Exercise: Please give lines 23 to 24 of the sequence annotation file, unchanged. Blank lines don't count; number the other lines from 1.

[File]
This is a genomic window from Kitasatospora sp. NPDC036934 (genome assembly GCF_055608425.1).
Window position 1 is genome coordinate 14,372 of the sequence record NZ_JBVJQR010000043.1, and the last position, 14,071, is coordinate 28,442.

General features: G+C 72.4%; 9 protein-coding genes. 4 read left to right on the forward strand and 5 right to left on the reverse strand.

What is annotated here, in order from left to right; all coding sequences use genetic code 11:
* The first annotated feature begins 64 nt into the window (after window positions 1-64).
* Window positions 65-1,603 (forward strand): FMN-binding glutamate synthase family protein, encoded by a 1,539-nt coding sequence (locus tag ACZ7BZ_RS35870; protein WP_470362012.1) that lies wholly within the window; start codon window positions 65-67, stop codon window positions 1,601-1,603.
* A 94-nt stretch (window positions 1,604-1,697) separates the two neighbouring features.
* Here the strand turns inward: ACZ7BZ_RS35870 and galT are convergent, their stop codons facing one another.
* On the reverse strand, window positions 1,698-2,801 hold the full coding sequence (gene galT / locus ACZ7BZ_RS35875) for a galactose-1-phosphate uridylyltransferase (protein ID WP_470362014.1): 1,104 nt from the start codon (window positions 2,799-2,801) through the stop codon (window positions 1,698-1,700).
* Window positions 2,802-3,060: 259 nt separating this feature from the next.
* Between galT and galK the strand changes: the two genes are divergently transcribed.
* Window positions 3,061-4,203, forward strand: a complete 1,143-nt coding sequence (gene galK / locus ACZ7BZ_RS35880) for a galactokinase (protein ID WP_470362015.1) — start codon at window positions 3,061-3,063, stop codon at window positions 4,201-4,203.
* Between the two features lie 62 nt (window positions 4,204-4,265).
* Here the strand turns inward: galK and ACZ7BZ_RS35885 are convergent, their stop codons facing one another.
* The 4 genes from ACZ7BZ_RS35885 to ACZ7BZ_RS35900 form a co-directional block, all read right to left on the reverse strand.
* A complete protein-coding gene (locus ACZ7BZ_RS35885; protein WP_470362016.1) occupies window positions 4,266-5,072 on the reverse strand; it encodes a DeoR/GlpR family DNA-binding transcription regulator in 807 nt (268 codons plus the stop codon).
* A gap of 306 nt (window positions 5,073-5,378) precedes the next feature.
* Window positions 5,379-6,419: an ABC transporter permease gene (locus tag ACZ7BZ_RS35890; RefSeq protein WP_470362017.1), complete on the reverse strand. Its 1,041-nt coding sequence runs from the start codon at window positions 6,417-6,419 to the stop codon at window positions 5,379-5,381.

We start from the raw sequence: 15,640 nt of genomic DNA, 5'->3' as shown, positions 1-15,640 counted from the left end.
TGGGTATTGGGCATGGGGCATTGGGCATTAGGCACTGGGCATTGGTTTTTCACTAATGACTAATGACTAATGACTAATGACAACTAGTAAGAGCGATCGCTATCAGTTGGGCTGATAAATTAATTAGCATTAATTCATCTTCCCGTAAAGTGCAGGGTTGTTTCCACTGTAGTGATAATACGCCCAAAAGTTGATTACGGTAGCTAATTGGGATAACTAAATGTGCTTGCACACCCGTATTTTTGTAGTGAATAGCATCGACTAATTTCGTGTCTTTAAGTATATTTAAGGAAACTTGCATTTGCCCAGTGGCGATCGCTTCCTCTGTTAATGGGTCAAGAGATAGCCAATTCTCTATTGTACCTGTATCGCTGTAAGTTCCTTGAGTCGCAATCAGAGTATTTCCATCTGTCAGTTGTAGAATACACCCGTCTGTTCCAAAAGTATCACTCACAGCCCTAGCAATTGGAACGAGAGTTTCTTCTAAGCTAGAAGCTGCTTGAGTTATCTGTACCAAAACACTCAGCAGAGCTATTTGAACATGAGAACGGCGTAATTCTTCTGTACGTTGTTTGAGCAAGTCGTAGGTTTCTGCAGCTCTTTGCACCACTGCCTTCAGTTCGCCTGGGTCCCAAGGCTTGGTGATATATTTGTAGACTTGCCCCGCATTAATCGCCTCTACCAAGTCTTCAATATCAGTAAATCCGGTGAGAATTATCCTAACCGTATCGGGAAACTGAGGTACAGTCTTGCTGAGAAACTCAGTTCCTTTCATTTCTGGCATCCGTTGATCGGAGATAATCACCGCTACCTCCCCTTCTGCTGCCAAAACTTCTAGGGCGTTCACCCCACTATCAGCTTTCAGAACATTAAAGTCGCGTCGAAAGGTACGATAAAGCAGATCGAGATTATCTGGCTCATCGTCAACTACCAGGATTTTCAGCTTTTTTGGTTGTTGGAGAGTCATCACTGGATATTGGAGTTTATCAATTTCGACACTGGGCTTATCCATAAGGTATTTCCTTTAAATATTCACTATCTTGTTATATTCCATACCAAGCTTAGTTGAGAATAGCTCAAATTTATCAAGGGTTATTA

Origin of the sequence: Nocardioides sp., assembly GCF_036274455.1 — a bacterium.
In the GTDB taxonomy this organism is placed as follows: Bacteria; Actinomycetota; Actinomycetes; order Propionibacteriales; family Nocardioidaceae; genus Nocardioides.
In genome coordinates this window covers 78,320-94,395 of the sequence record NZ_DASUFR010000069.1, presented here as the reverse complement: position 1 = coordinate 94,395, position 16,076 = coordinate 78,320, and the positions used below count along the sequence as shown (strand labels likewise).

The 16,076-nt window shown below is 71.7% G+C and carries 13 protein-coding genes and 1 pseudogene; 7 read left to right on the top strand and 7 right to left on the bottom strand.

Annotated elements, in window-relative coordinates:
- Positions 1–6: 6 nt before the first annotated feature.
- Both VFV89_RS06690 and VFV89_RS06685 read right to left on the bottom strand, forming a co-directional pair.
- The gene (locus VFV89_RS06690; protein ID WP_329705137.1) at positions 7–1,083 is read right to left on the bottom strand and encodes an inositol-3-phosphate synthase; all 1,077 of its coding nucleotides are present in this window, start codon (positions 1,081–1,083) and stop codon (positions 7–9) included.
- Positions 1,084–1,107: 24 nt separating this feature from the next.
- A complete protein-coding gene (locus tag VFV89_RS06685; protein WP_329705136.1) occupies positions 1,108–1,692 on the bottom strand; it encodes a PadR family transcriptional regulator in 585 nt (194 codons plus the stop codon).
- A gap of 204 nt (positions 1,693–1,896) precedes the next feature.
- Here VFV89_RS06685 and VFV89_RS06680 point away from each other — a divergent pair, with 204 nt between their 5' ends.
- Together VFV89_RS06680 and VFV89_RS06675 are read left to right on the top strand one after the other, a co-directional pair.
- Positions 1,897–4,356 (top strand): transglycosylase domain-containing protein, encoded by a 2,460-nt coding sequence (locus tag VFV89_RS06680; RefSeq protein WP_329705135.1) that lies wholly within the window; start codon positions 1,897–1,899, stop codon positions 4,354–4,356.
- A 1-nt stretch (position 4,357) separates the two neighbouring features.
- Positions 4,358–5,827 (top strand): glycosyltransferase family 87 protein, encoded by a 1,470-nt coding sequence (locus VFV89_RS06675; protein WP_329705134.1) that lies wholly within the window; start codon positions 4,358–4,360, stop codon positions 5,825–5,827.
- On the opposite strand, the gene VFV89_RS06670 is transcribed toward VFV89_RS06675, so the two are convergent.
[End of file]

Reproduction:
In genome coordinates this window covers 78,320-94,395 of the sequence record NZ_DASUFR010000069.1, presented here as the reverse complement: position 1 = coordinate 94,395, position 16,076 = coordinate 78,320, and the positions used below count along the sequence as shown (strand labels likewise).

The 16,076-nt window shown below is 71.7% G+C and carries 13 protein-coding genes and 1 pseudogene; 7 read left to right on the top strand and 7 right to left on the bottom strand.